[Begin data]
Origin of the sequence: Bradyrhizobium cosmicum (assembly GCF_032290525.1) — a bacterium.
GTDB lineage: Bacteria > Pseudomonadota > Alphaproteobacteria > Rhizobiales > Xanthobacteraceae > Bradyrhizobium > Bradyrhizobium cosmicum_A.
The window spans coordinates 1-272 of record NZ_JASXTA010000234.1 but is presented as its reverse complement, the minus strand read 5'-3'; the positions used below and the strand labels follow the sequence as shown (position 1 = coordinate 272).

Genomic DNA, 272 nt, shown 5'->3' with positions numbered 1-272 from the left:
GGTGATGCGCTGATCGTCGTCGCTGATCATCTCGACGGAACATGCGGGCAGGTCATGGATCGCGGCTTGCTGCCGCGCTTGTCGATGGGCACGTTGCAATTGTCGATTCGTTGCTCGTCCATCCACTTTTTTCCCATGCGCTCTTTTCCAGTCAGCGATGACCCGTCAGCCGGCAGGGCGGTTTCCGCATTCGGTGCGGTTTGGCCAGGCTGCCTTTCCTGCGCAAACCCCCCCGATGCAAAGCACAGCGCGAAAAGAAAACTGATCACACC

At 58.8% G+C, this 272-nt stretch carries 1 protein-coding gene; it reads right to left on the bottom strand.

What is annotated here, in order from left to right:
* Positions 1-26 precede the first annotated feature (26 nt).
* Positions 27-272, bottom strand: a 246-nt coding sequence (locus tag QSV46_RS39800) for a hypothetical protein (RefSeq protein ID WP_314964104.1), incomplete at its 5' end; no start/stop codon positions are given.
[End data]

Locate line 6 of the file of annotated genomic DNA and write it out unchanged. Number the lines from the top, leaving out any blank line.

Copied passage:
At 58.8% G+C, this 272-nt stretch carries 1 protein-coding gene; it reads right to left on the bottom strand.